Court rules that public employees' retirement benefits can be reduced

By Joe Dyton | Sep 19, 2016

SAN FRANCISCO – California public employees recently learned they might have to reconsider how they handle their retirement after the 1st District Court of Appeal ruled that the legislature can trim public employee retirement benefits for anyone who’s still on the job.


The decision, which was unanimous, halted assumptions that employees’ benefits are untouchable once they start their job. The legislature justification was as long as the employee still received a “reasonable” pension, their rights weren’t being violated.


“My sense is the court didn’t intend to or view this as a ruling against employees, I think they just ruled on the law,” Stanford Professor of the Practice of Public Policy Joe Nation told the Northern California Record. “Of course, the conclusion of the court was that the pension had to be reasonable, but that doesn’t mean that it’s exactly what you are guaranteed on Day One. What this does is get this close to what things are like in the private sector.”


The main reason for this ruling is because the current system has left the state and its taxpayers with hundreds of billions of dollars of debt. The appellate court called the situation “the alarming state of unfunded public pension liabilities,” according to the East Bay Times.


Despite the debt situation, there’s a good chance state employees and their union attorneys will appeal the ruling all the way to the U.S. Supreme Court if necessary, according to Nation.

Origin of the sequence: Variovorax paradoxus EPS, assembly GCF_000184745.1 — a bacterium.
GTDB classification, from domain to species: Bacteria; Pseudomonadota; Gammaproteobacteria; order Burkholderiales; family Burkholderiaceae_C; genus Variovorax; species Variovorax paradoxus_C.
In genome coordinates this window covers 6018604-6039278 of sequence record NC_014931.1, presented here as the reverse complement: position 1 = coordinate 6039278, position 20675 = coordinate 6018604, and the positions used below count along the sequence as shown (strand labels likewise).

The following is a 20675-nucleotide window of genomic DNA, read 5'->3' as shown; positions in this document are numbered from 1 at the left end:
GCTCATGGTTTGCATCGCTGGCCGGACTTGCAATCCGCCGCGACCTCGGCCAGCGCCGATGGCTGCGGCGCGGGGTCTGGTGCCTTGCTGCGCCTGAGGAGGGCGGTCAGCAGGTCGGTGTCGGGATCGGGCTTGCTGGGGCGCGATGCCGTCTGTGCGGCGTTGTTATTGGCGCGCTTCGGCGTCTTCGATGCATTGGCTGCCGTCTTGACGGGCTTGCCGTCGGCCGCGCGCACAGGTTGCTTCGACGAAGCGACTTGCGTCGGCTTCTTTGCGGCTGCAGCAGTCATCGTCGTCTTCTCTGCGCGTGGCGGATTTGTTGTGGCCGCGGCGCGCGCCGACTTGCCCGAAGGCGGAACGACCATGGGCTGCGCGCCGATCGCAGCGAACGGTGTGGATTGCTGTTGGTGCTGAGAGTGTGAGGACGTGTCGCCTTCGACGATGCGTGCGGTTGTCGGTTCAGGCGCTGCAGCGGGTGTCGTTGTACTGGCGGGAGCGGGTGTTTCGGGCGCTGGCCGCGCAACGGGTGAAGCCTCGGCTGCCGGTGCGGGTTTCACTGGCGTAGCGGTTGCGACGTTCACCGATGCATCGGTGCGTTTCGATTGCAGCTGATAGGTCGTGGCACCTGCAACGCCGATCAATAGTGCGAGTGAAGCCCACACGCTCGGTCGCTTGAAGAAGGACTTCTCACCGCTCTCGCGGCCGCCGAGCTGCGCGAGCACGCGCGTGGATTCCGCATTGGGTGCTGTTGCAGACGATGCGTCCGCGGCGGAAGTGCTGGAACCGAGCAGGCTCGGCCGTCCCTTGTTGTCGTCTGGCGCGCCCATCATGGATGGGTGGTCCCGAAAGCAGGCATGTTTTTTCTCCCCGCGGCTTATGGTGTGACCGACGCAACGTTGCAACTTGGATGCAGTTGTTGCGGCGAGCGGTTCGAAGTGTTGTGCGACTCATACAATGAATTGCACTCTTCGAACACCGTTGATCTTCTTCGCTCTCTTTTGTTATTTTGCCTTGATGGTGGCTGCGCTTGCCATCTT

“The chance (of an appeal) is 100 percent; no doubt,” Nation said. “The question is what the legal strategy will be. I think what they’ll possibly do is point to previous court rulings and they would point to the support for the ‘California Rule’ and argue this court overstepped its bounds and therefore the Supreme Court has to overturn this or send it back to the court of appeal.”


Of course an appeal doesn’t guarantee an overturn of the original ruling. However, whether the ruling holds or not, public employees are going to be forced to reevaluate their retirement plans, given they could be reduced at any time.


“If I were in that position and whether I thought this ruling would stand or not, I think would look at the math,” Nation says. “I would look at the numbers and conclude like anyone out there who has looked objectively at the numbers and conclude that this is a house of cards. This is at some point, going to collapse; the question is how is it going to collapse and who is going to get hurt?


“I don’t think I’d want to be my retirement on hoping things stay the same,” Nation said. "I’d rather go to my union leadership and say, ‘Wait a minute, are you really acting on my best behalf by stonewalling and refusing to having an honest and open discussion about what we know is likely to happen?’”


Current employees aren’t the only ones who may want to take a look at their retirement situation. California’s pension debt is close to $1 trillion; a number that would take eight states' budgets set aside to fund, according to Nation. Nation is the project director at Stanford for, which tracks the financial states of California Public Employees' Retirement System. The big question is where things go from here.


“The state of California isn’t going to say, ‘We’re not going to fund schools, welfare and parks, we’re just going to give it all for pensions,’” Nation says. “It’s not going to happen. Change is coming; the question is what form it takes. We’re far better off and employees are better off to deal with it now than to let this thing fester and then have it be much worse in the end.”

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